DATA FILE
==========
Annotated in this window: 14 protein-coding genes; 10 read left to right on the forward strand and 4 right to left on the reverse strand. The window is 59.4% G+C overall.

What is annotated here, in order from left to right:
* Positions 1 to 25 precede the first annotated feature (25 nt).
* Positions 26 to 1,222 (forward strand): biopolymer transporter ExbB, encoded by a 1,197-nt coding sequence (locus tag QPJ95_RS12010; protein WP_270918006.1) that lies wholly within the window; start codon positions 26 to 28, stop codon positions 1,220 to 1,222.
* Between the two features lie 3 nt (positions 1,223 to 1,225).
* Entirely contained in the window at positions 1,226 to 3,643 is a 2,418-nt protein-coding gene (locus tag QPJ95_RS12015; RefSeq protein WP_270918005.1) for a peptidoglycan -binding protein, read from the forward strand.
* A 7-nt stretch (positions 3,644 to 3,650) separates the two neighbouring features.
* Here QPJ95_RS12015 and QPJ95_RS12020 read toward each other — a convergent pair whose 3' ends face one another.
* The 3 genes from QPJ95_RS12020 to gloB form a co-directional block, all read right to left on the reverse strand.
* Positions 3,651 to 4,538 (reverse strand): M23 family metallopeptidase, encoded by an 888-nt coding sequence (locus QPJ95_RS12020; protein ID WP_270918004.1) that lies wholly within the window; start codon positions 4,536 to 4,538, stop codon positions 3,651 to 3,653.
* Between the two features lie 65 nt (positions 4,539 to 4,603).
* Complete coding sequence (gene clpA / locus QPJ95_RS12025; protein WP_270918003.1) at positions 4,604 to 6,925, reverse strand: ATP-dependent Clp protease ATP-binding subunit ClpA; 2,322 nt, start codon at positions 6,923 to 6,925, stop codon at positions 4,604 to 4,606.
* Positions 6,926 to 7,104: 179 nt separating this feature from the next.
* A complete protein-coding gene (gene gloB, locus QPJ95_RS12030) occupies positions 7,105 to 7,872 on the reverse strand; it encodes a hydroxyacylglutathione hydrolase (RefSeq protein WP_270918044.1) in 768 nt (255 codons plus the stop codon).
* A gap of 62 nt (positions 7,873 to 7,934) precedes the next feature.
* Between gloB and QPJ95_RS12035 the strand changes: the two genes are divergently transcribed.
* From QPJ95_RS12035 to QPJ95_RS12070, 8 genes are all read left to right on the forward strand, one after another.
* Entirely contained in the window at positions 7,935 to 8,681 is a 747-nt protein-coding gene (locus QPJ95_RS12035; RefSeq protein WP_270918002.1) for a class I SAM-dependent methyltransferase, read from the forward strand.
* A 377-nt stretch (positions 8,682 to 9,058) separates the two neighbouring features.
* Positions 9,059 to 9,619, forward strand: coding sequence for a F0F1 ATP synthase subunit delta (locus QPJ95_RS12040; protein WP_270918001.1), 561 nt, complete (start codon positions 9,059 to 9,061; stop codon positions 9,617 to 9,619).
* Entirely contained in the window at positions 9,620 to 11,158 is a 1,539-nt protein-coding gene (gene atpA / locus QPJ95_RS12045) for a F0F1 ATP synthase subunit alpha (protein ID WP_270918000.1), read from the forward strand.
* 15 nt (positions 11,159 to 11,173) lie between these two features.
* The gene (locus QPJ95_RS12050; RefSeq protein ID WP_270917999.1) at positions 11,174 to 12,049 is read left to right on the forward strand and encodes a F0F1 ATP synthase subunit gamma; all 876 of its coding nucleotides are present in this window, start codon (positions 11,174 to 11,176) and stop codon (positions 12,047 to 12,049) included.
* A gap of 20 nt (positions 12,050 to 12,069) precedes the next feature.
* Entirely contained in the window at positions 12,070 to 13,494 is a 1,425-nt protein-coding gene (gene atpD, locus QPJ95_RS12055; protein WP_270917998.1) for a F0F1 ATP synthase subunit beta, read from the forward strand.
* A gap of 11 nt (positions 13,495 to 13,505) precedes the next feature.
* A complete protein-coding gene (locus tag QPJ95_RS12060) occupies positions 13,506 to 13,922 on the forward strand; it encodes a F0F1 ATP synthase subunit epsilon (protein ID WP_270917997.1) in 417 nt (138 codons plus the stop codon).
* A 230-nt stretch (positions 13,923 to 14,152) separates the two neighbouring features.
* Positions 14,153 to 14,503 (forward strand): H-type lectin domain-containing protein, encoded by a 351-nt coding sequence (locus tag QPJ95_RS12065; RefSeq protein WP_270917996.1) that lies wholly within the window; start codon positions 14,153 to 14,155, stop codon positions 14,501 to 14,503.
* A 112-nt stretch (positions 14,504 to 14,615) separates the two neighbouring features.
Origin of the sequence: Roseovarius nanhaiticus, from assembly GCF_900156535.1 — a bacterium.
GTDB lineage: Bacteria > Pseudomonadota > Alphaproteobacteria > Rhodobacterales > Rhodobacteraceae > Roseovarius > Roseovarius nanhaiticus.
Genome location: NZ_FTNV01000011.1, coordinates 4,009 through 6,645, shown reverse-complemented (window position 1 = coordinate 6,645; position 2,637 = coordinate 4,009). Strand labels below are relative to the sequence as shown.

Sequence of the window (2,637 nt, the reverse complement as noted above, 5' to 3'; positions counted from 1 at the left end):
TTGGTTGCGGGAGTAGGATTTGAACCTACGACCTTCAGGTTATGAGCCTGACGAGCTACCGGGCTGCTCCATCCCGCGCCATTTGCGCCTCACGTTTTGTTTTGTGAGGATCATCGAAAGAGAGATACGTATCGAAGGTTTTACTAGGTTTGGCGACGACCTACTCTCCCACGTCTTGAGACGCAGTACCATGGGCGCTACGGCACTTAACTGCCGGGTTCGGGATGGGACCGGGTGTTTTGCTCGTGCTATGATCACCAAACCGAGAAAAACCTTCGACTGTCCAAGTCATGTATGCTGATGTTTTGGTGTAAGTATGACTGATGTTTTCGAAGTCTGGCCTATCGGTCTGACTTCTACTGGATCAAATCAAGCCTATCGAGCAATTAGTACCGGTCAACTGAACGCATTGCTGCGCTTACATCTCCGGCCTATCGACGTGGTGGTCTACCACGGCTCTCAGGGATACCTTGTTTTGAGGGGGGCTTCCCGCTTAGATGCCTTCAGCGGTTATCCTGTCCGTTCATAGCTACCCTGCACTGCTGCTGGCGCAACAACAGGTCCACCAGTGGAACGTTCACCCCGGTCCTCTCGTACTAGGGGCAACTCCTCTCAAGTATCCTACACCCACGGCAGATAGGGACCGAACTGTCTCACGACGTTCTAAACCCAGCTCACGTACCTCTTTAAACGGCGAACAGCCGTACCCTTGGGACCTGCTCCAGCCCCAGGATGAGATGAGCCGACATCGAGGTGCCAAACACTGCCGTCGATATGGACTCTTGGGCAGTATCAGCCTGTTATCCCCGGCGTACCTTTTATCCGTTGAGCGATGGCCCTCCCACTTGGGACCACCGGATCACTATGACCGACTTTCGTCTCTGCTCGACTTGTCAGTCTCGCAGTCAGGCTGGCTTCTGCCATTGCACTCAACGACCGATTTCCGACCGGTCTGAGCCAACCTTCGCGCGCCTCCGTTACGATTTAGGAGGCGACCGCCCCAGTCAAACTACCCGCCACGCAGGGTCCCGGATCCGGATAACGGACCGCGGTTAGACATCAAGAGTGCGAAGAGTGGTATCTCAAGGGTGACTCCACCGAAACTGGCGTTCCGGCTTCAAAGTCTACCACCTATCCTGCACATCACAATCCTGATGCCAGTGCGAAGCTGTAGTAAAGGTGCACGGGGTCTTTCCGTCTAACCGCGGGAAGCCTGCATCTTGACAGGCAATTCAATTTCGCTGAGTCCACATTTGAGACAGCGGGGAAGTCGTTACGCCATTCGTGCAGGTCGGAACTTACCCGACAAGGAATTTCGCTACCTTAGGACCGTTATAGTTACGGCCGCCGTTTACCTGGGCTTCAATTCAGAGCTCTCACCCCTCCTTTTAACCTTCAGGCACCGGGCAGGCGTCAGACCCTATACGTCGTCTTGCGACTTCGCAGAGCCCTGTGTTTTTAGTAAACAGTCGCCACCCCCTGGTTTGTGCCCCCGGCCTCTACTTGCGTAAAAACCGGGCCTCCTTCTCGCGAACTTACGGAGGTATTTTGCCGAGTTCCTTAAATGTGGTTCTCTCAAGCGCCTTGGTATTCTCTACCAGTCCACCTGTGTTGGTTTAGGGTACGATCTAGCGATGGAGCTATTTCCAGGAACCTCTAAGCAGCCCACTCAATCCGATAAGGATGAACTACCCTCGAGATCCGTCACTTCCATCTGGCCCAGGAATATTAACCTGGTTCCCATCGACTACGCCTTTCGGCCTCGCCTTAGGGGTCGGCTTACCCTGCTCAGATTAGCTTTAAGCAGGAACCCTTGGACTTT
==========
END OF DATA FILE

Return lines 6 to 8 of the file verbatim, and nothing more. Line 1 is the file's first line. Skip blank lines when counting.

* Entirely contained in the window at positions 1,226 to 3,643 is a 2,418-nt protein-coding gene (locus tag QPJ95_RS12015; RefSeq protein WP_270918005.1) for a peptidoglycan -binding protein, read from the forward strand.
* A 7-nt stretch (positions 3,644 to 3,650) separates the two neighbouring features.
* Here QPJ95_RS12015 and QPJ95_RS12020 read toward each other — a convergent pair whose 3' ends face one another.